Google has acquired "cutting edge" artificial intelligence company DeepMind for a reported fee of $400 million (£242 million).
It is the California-based company's largest European acquisition to date and a significant step forward in its goal of developing artificial intelligence technology.
DeepMind was founded in London two years ago by former computer game designer and child chess prodigy Demis Hassabis, together with Shane Legg and Mustafa Suleyman.
It has since built a team of at least 50 people and attracted more than $50 million (£30 million) in funding.
On its website the firm describes itself as a "cutting edge artificial intelligence company" that is supported by "some of the most iconic" technology entrepreneurs and investors of the past decade.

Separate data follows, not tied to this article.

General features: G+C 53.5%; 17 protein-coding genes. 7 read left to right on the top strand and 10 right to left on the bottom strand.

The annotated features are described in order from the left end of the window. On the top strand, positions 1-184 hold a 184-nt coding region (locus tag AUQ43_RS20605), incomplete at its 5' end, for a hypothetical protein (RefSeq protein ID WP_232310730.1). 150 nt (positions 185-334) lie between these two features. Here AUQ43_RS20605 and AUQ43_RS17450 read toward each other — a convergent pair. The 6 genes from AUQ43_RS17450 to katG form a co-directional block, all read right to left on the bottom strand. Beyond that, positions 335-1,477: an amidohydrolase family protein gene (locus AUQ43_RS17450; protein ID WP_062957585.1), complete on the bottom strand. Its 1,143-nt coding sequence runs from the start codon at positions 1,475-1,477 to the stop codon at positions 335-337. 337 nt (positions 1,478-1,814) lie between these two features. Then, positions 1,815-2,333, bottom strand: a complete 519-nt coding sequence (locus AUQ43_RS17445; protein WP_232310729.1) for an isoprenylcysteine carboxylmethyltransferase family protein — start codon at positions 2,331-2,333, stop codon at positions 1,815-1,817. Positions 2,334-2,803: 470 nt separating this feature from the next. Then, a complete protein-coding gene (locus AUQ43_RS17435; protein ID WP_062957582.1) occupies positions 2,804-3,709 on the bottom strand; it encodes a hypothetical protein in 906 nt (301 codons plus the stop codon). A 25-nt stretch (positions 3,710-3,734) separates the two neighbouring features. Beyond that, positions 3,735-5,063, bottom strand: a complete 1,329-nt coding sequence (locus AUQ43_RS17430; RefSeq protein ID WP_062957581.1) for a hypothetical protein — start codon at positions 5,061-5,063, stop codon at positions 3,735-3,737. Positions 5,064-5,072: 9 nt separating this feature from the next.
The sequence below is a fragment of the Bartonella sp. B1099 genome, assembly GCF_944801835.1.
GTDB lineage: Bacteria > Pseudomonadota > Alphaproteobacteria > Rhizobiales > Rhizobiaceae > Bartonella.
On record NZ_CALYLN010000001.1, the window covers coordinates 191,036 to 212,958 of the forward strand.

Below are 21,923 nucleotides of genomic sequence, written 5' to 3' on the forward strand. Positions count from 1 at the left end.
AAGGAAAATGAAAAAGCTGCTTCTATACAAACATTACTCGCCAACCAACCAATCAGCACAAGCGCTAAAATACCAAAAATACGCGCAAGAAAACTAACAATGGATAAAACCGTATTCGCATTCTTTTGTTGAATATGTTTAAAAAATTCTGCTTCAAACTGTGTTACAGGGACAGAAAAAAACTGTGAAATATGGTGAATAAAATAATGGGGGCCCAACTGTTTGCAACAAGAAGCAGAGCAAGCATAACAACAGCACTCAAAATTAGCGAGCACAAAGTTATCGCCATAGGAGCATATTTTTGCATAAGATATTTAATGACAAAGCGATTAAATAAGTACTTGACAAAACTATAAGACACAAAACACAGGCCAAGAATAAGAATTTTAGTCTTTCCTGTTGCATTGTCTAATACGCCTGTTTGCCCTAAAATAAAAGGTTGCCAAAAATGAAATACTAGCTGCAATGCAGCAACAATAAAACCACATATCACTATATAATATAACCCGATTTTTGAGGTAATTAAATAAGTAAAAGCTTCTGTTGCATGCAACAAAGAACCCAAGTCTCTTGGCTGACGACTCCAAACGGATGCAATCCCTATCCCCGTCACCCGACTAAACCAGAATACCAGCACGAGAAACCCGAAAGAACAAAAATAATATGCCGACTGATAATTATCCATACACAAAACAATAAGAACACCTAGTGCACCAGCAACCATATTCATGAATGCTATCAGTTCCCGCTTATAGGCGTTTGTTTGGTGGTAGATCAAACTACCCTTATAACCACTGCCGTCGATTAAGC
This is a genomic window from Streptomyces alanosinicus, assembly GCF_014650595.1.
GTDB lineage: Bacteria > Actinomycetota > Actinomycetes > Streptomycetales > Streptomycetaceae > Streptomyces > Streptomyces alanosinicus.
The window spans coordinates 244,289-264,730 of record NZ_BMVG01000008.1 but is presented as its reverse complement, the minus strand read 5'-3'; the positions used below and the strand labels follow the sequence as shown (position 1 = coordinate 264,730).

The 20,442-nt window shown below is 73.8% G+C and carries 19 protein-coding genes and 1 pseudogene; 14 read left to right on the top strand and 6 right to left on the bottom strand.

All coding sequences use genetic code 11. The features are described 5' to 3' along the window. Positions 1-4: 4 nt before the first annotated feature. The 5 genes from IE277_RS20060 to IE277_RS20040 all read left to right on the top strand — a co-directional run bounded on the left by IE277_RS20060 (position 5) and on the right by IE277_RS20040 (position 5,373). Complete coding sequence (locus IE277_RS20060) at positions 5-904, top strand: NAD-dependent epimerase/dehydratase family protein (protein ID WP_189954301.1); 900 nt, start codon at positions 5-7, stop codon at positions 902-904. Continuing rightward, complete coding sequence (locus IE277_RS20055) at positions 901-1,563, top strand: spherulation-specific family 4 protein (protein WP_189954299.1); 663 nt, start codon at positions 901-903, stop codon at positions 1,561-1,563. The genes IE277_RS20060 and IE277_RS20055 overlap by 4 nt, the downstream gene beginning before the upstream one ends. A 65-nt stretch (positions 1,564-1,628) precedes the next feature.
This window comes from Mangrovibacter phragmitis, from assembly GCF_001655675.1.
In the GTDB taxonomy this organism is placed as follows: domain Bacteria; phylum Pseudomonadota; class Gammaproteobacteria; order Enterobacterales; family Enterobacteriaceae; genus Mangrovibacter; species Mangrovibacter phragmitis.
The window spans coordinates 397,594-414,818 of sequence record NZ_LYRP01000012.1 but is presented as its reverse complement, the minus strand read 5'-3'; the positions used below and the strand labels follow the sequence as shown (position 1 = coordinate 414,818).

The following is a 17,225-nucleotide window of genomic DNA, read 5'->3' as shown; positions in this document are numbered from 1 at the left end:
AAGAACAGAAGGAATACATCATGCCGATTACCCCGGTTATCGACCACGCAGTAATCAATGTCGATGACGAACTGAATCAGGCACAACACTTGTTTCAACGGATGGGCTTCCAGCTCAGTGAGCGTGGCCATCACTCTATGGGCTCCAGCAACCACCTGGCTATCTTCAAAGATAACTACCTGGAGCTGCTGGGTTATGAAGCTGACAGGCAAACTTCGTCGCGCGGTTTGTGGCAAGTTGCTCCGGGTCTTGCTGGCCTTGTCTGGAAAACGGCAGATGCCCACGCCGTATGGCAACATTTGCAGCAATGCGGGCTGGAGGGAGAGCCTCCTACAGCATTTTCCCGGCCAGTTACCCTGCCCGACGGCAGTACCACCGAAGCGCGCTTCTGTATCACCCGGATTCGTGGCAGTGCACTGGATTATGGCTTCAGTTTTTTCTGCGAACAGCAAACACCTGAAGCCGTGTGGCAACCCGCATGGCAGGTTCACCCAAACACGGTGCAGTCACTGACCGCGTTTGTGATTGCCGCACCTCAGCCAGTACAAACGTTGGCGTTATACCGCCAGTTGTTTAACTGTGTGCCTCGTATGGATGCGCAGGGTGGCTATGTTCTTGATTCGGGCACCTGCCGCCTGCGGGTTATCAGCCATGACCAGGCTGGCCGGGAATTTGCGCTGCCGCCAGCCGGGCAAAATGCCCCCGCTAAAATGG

"We combine the best techniques from machine learning and systems neuroscience to build powerful general-purpose learning algorithms," it states.
"Our first commercial applications are in simulations, e-commerce and games."
The sale was first reported by tech news site Re/code, which revealed that Google had confirmed the deal but did not specify a price. Sources gave the figure of $400 million (£242 million).
Google has been involved with research and development into artificial intelligence for a number of years. One division is even led by possibly the most famous futurist, Ray Kurzweil.
The purchase of robotics firm Boston Dynamics last month - Google's eighth robot-related acquisition - has inevitably led some to speculation that the company is planning some form of integration between its AI software and robots.